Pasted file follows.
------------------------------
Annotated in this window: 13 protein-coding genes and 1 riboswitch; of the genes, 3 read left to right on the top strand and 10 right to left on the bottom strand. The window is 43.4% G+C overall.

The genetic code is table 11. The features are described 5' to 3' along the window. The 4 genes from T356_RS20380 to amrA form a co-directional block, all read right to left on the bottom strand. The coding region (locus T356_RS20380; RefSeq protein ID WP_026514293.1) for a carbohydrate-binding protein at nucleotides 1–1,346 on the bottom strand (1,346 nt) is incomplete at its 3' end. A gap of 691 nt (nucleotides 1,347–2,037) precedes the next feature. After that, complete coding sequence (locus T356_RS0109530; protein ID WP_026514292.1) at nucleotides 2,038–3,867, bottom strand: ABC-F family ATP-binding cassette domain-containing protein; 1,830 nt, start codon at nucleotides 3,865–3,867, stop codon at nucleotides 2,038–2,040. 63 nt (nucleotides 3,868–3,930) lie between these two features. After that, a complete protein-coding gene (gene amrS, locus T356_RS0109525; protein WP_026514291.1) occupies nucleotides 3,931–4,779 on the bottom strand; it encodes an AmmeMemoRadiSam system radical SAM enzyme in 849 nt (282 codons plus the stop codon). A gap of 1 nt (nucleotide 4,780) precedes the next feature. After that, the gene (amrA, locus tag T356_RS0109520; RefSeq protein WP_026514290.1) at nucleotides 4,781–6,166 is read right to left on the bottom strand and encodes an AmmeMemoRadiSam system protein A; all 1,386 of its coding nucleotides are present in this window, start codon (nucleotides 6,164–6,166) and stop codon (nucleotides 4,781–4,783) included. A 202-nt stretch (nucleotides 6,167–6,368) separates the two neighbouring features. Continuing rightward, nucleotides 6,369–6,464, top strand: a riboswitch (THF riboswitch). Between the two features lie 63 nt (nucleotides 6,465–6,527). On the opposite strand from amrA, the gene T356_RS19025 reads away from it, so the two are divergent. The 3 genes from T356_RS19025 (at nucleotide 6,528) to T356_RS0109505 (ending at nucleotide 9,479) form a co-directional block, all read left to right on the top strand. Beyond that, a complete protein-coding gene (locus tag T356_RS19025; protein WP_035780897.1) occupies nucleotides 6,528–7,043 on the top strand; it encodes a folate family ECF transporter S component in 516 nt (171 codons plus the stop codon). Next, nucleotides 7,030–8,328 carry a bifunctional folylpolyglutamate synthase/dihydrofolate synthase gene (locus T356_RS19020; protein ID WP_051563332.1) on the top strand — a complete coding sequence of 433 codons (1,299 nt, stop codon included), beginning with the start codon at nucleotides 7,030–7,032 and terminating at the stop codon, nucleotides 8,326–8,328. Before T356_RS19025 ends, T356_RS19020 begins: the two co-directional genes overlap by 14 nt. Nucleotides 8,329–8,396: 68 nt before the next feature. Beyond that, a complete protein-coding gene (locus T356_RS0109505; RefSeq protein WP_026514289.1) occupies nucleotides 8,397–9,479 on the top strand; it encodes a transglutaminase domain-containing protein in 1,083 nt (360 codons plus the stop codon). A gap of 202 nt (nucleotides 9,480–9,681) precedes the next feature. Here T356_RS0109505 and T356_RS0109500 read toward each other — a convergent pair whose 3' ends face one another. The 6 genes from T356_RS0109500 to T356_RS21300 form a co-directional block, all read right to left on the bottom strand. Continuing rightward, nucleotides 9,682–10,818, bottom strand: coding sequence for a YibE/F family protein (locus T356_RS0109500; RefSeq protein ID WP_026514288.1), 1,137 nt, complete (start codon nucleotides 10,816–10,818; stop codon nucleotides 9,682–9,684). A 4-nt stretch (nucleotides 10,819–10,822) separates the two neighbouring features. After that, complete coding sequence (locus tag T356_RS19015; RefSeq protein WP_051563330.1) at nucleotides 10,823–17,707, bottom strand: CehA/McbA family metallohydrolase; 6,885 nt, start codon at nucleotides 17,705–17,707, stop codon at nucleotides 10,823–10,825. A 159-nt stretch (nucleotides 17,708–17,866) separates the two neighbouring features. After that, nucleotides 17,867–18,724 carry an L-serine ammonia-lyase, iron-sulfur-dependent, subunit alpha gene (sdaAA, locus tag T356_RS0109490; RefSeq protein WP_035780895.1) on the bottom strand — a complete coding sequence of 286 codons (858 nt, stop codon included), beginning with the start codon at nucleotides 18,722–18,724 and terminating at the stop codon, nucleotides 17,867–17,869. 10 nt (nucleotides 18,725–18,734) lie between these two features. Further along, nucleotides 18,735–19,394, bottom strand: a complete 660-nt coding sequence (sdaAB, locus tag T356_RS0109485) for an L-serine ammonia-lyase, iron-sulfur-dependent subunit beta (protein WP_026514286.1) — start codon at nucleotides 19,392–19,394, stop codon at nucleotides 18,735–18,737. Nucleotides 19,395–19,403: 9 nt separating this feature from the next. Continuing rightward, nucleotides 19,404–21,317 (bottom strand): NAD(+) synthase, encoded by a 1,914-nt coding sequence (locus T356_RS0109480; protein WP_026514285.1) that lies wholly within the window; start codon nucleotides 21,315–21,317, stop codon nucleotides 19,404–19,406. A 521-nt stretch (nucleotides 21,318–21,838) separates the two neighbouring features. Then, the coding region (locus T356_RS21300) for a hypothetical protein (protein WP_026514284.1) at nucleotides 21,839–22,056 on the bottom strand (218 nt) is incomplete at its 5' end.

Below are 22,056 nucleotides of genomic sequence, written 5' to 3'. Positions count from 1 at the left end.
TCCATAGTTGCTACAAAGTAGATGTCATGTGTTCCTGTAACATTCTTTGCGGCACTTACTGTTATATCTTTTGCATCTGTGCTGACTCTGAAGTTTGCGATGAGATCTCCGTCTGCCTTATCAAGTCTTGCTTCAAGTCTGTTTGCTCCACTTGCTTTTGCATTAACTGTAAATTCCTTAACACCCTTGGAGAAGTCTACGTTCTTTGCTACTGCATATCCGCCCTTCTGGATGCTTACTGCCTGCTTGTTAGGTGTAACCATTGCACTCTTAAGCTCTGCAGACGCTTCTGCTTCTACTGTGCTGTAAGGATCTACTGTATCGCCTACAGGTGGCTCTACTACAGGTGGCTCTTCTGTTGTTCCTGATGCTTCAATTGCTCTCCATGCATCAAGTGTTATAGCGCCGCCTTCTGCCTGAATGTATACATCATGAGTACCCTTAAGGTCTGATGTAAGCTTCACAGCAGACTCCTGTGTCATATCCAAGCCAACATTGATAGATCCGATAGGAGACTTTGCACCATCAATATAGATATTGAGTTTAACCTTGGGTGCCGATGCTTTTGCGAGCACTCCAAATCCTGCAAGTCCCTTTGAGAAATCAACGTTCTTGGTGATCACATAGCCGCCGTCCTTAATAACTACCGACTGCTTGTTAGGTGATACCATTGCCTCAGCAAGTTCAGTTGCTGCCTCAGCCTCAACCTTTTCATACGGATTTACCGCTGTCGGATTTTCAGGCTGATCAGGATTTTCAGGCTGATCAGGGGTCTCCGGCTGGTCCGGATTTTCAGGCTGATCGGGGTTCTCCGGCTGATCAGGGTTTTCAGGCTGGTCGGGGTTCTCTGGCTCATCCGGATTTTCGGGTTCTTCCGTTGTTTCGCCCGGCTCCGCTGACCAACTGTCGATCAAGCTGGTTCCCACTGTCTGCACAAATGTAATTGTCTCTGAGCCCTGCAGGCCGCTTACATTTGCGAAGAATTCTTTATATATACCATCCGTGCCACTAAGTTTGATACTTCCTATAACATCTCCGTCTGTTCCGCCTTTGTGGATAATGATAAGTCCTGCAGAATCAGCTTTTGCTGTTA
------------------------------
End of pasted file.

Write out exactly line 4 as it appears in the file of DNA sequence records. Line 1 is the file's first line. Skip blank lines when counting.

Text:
TCCATAGTTGCTACAAAGTAGATGTCATGTGTTCCTGTAACATTCTTTGCGGCACTTACTGTTATATCTTTTGCATCTGTGCTGACTCTGAAGTTTGCGATGAGATCTCCGTCTGCCTTATCAAGTCTTGCTTCAAGTCTGTTTGCTCCACTTGCTTTTGCATTAACTGTAAATTCCTTAACACCCTTGGAGAAGTCTACGTTCTTTGCTACTGCATATCCGCCCTTCTGGATGCTTACTGCCTGCTTGTTAGGTGTAACCATTGCACTCTTAAGCTCTGCAGACGCTTCTGCTTCTACTGTGCTGTAAGGATCTACTGTATCGCCTACAGGTGGCTCTACTACAGGTGGCTCTTCTGTTGTTCCTGATGCTTCAATTGCTCTCCATGCATCAAGTGTTATAGCGCCGCCTTCTGCCTGAATGTATACATCATGAGTACCCTTAAGGTCTGATGTAAGCTTCACAGCAGACTCCTGTGTCATATCCAAGCCAACATTGATAGATCCGATAGGAGACTTTGCACCATCAATATAGATATTGAGTTTAACCTTGGGTGCCGATGCTTTTGCGAGCACTCCAAATCCTGCAAGTCCCTTTGAGAAATCAACGTTCTTGGTGATCACATAGCCGCCGTCCTTAATAACTACCGACTGCTTGTTAGGTGATACCATTGCCTCAGCAAGTTCAGTTGCTGCCTCAGCCTCAACCTTTTCATACGGATTTACCGCTGTCGGATTTTCAGGCTGATCAGGATTTTCAGGCTGATCAGGGGTCTCCGGCTGGTCCGGATTTTCAGGCTGATCGGGGTTCTCCGGCTGATCAGGGTTTTCAGGCTGGTCGGGGTTCTCTGGCTCATCCGGATTTTCGGGTTCTTCCGTTGTTTCGCCCGGCTCCGCTGACCAACTGTCGATCAAGCTGGTTCCCACTGTCTGCACAAATGTAATTGTCTCTGAGCCCTGCAGGCCGCTTACATTTGCGAAGAATTCTTTATATATACCATCCGTGCCACTAAGTTTGATACTTCCTATAACATCTCCGTCTGTTCCGCCTTTGTGGATAATGATAAGTCCTGCAGAATCAGCTTTTGCTGTTA